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You’re not a big spender, but you like nice things. You deserve nice things, damnitt. You’ve worked hard for nice things. And this place? It’s brand new. State-of-the-art appliances, no scuffs on the hardwood floors, custom carpet in the hallways, and a new-paint smell that makes you feel like you live in the after-shots on HGTV.

Sure, it was supposed to be condos. The economy tanked that idea. But the developers’ loss is your gain. You get to live in a luxury rental for the same thing you were paying before. Didn’t have a pool before. Didn’t have a health spa either.

I mean, it might get a little lonely until more people move in. You’ve heard more people are definitely moving in. You haven’t really seen any of them yet. But hey, plenty of street parking.

Besides, you’re blocks from the ‘hood. You never see any of the gangbangers and oversized teenagers on little pink bikes over near you. There’s even a gate downstairs in case any “undesirables,” as the realty agent put it, happen to wander down this far. Sure, the keypad doesn’t work. But it’s not like the agent handed out instruction cards in the ghetto. Right?

You even need a key fob to get into the parking garage. Those things are set to specific frequencies or something. It’s not like anyone could casually get around that falling gate. It comes down so quickly, it almost took the finish off your Mercedes SUV.

So, maybe you shouldn’t have bought that thing. Made the down payment, really. But the economy was going so well then. You had bonus money. You had to keep up appearances at the office. You couldn’t let Eddie in accounting roll in with a new Lexus. Not and keep driving your old Subaru.

At least you don’t have to worry about anyone scratching it at home now. You rarely see more than three cars in the whole garage. Hell, one day you saw a couple of teens driving a Mini in wild backwards circles on one of the ramps until the brunette got sick on the pavement and the blonde laughed so hard she spit Slurpee out of her nose.

Tonight, you pull up to see a U-Haul van near the side door. You don’t see anyone, but you think: Hey, new neighbors. You try to get a peek inside the van, but the only thing on the seat is a receipt you can’t read without your glasses.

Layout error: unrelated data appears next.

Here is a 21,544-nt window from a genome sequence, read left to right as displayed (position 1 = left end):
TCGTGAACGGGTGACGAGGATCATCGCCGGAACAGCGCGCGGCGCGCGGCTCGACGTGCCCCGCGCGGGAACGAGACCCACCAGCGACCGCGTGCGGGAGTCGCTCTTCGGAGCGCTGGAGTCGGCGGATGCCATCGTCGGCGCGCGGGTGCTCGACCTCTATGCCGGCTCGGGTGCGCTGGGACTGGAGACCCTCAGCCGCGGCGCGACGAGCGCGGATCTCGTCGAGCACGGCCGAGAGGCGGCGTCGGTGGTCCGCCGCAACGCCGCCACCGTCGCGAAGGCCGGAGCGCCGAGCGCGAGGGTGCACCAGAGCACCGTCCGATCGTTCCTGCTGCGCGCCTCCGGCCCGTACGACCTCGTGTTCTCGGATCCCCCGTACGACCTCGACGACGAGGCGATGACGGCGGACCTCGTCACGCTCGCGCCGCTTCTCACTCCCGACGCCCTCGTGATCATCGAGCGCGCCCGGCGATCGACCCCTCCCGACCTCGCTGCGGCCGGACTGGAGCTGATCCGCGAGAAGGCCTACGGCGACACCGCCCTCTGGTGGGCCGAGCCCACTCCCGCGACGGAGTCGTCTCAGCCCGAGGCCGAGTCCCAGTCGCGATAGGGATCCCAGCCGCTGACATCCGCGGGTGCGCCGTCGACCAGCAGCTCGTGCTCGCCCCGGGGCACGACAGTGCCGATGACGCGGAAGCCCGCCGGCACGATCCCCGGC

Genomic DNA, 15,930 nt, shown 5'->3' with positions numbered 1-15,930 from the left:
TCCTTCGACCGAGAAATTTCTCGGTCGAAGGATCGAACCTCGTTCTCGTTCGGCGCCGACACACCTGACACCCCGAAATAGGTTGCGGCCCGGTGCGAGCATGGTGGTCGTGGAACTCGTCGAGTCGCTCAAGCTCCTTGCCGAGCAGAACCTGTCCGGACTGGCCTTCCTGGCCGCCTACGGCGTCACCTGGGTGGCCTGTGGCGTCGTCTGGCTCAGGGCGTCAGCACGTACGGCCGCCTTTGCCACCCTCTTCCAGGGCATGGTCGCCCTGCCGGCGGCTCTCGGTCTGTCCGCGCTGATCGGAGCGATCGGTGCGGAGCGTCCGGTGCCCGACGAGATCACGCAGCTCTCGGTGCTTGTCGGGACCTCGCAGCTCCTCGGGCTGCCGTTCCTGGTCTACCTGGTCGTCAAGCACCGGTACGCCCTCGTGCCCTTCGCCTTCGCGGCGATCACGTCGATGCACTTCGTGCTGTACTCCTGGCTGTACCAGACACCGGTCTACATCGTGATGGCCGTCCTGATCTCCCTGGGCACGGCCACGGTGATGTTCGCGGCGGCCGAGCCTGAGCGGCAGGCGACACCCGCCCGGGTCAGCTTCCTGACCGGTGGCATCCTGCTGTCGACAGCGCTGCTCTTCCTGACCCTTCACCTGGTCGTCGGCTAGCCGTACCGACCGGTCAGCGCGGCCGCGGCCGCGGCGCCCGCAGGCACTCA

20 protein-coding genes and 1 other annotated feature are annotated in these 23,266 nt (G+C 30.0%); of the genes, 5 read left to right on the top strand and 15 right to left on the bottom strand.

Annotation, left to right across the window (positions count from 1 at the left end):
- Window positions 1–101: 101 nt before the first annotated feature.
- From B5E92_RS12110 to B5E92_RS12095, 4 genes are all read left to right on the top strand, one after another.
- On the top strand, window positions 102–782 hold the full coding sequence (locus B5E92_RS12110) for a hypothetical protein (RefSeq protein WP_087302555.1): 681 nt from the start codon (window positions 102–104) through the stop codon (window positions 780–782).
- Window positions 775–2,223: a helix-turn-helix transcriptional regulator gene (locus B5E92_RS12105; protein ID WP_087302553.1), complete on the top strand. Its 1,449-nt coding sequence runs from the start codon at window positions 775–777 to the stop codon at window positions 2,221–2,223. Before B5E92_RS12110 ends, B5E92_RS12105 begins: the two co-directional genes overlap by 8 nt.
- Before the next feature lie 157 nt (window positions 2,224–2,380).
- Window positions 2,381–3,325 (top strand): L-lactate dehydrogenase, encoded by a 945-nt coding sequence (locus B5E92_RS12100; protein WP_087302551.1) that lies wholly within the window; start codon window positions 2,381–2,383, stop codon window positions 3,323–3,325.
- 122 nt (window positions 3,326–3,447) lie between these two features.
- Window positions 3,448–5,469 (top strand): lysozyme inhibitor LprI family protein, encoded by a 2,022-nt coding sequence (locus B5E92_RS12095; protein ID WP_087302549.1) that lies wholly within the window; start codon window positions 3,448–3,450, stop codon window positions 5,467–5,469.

You shrug and head in out of the heat. They say it’s the humidity that gets you and they may be right. It certainly does feel like you ran through a sprinkler, you’re so damp, and you just got out of your car. You have a shower on your mind.

You’re also wondering which take-out menu to pull out. You still have kung-pao something from lunch in your messenger bag, but you’re thinking pizza would go better with the Heat game. You wonder if you have any weed leftover from the last time your pothead friend stopped by, but figure you can settle for beer. You know you still have a couple Native Lagers or maybe a LandShark.

You’re not paying attention as you take the elevator up to your floor. Even though the place is practically empty – and you could have easily gotten a place more convenient for hauling up couches and groceries – you wanted the view of downtown. So, you’re the only one you know of on your floor.

It’s okay. You’re fine with that. You like your solitude. You also like being able to smoke your weed on the balcony without worrying about narks. Well, when you have some.

You never expected to find your door open.

You never expected to find strange men drinking your beer.

You never expected to find yourself duct-taped and naked and bleeding on your bathroom floor.

You hear the front door slam shut after they’ve finished pilfering and thieving.  They even took the company laptop and you’ll never hear he end of that.

You listen to the stillness of the apartment. Of the building. Of the quiet of the street outside.

No one knows you live up here. No one will miss you until tomorrow. The office will call. But your intruders stole the phone. The call will go to voice mail. Voice mail you’ll be unable to check. Will they eventually call the police? Will Sandra in marketing try to stop by? She did send you that Christmas card. But will she be able to get past the gate?

You find the puddle of blood is growing. You find yourself getting lightheaded. Maybe a little sleepy. And what else do you have to do up here on top of the fledgling little city-in-training?

Your eyes are heavy. Your head hurts.

No one can hear you.

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